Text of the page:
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WASHINGTON: Navy Probes Religious Discrimination Claim

Navy Probes Religious Discrimination Claim

April 30, 2005

WASHINGTON - The Navy is investigating a chaplain's allegations he was punished for theological disagreements with superior officers, including his objections to requiring sailors to participate in services at a church that accepts homosexuality.

Lt. Gordon Klingenschmitt says he was transferred ashore and given a negative job recommendation because of the religious disagreements.

Other actions cited in Klingenschmitt's personnel records include his advocacy for a Jewish sailor who wanted kosher meals and his preaching of sermons that some sailors viewed as proselytizing and intolerant.

"I'm shocked that senior chaplains would force their faith on sailors and on me," said Klingenschmitt, who was chaplain on the cruiser USS Anzio, based in Norfolk, Va.

The Navy began an inspector general investigation Wednesday into Klingenschmitt's allegations, said Lt. Cmdr. Charles Owens, a spokesman for Naval Surface Forces Atlantic.

"Anything he's alleged will be investigated," Owens said Thursday. "If there's any substance to it, the legal process will take its course."

Klingenschmitt became a priest in the Evangelical Episcopal Church after spending 11 years as an Air Force officer. He said he transferred to the Navy and took a demotion from major to lieutenant to become a military chaplain.

Other evangelical Protestant chaplains in the Navy have complained about religious discrimination. A group of evangelical chaplains is suing the Navy in federal court, saying they were passed over for promotions in favor of Roman Catholic or mainline Protestant chaplains and punished when they complained.

One of Klingenschmitt's run-ins with his commanders came in May 2004 during the Navy's annual Fleet Week celebrations in New York, when the city holds various events to honor sailors.

Klingenschmitt objected to having Navy personnel attend Fleet Week church services at the Marble Collegiate Church, which has an outreach ministry to gays and lesbians. The church has hosted Fleet Week services for years.

In an e-mail to senior chaplains, Klingenschmitt said the Marble Church "endorses homosexual sin." He said it was improper for the Navy to have sailors attend the church because homosexual acts are crimes under military law and two sailors recently had been discharged for homosexual acts while at sea.

Days later, a senior chaplain wrote to all chaplains and executive officers in the Anzio's group saying that "each ship is expected to provide bodies to this service" at the Marble Church. Klingenschmitt said he complied, finding 20 sailors to attend the service.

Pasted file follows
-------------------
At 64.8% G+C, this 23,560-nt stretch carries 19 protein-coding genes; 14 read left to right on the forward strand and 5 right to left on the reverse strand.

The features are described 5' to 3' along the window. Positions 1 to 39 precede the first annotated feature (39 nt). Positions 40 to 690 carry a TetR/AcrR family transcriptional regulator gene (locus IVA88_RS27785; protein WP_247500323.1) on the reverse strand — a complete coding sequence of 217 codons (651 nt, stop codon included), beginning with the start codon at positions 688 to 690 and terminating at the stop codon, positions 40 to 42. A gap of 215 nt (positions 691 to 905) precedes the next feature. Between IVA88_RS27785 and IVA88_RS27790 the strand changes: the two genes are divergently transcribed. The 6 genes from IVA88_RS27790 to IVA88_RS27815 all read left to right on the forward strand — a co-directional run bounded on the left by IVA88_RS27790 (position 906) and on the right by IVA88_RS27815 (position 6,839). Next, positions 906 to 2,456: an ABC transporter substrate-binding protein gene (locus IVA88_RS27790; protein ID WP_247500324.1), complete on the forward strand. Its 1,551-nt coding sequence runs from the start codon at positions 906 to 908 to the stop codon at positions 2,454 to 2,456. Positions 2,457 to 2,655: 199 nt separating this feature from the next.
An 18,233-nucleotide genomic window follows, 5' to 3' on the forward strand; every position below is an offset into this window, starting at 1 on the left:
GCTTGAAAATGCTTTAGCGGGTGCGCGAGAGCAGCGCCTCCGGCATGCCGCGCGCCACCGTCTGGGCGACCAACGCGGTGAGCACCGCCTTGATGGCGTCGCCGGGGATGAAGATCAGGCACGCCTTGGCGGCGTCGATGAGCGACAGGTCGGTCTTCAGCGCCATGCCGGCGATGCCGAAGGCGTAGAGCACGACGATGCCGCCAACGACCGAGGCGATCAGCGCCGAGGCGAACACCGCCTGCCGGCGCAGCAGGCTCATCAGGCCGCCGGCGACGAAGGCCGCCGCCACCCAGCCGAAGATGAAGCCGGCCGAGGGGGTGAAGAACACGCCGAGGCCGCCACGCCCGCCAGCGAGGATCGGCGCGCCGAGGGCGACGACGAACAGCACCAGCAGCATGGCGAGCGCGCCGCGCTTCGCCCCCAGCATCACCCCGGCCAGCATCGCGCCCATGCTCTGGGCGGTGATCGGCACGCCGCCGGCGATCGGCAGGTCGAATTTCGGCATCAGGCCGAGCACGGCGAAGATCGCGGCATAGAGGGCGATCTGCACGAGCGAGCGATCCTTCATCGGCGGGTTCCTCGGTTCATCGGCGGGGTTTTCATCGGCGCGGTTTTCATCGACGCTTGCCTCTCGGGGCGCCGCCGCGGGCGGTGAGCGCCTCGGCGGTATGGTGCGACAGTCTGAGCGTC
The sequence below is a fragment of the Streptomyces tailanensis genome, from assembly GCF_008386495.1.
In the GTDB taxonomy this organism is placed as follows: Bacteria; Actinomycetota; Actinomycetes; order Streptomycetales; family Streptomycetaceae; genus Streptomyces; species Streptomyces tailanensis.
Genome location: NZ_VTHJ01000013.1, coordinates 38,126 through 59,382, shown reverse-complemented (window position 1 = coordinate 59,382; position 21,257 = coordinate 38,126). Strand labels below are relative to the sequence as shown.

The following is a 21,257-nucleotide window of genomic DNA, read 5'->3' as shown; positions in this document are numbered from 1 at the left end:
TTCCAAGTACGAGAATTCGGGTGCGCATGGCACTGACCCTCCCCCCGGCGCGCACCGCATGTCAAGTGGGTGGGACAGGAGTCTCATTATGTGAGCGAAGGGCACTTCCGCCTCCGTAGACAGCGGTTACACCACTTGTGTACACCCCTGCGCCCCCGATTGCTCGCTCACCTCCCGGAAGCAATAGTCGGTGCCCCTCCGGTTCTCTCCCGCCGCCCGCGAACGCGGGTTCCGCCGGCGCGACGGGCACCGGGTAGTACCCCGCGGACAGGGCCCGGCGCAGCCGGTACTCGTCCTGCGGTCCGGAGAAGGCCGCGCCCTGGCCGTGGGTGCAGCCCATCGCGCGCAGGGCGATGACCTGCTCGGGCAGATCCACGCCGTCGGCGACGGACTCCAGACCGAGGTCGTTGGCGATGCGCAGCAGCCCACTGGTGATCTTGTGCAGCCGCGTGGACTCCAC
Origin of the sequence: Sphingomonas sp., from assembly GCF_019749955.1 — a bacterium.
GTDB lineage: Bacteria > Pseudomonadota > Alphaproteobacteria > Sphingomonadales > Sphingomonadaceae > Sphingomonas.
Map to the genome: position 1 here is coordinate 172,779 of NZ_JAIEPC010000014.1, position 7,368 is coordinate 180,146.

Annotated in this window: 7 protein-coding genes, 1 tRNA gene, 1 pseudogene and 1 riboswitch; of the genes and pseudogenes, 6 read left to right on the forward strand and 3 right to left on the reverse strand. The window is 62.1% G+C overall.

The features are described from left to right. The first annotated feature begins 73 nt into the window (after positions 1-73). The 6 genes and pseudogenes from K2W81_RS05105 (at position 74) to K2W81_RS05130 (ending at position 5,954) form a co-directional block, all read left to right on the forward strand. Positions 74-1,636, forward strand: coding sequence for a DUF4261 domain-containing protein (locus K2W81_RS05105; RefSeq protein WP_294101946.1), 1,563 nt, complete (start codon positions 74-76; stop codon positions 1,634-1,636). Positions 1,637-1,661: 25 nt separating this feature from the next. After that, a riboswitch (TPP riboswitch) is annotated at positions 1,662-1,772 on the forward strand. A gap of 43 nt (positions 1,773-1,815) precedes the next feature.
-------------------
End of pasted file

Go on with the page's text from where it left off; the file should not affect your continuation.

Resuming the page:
A July 2004 "letter of instruction" to the chaplain from the Anzio's commander, Capt. Jim Carr, took Klingenschmitt to task for the Fleet Week incident.

"You distributed an e-mail of protestation, alleging certain unacceptable beliefs in the Marble Church that created a great deal of concern among Navy and New York City leadership," Carr wrote. "This (incorrectly and improperly) created an impression in the highest levels of the U.S. Navy that Anzio and our Religious Ministries program were in contention with Navy policy to support Fleet Week obligations."

Officials from Marble Collegiate Church did not return repeated telephone and e-mails on Friday.

The church's Web site says Marble Collegiate "provides dynamic, positive spiritual direction to a diverse and embracing congregation." A mission statement describes "an inclusive community."

A message on the site from the senior minister at the church, Rev. Arthur Caliandro, says "all the world's great religions have the same social values at their cores: love for one another, help for the poor and disadvantaged, honor in personal behavior, and justice for all."

The Anzio's executive officer, Lt. Cmdr. Tom Williams, referred a reporter's questions to Owens, the Naval Surface Forces Atlantic spokesman. Owens said he could not provide any details on the Fleet Week incident.

Klingenschmitt said he also had to push for the Anzio to provide kosher meals for an Orthodox Jewish sailor. The Navy provides kosher meals for its Jewish members, but smaller ships such as the Anzio often must specially order such meals.

Klingenschmitt said the Anzio did provide kosher meals but did not stock enough kosher rations for the sailor, who lost 17 pounds on a tour at sea.

Carr's letter also mentioned that incident, saying Klingenschmitt "misrepresented the Command concern for this issue."

"The issue was easily resolved once the Commanding Officer became involved, but only after senior leadership in the Navy Chaplain Corps gained an (incorrect and unwarranted) impression of unrest or dissatisfaction within Anzio concerning the issue," Carr wrote.

In March, Carr wrote to Navy Personnel Command recommending against extending Klingenschmitt's tour of active duty.

"He has demonstrated recurring confusion concerning a chaplain's role within a military organization," Carr wrote.

Klingenschmitt, Carr added, "has been cautioned in this regard by his Commanding Officer and the Force Chaplain, but thus far has not made appreciable progress toward change."

Klingenschmitt said he is waiting for the Navy's final decision on whether he will continue on active duty.


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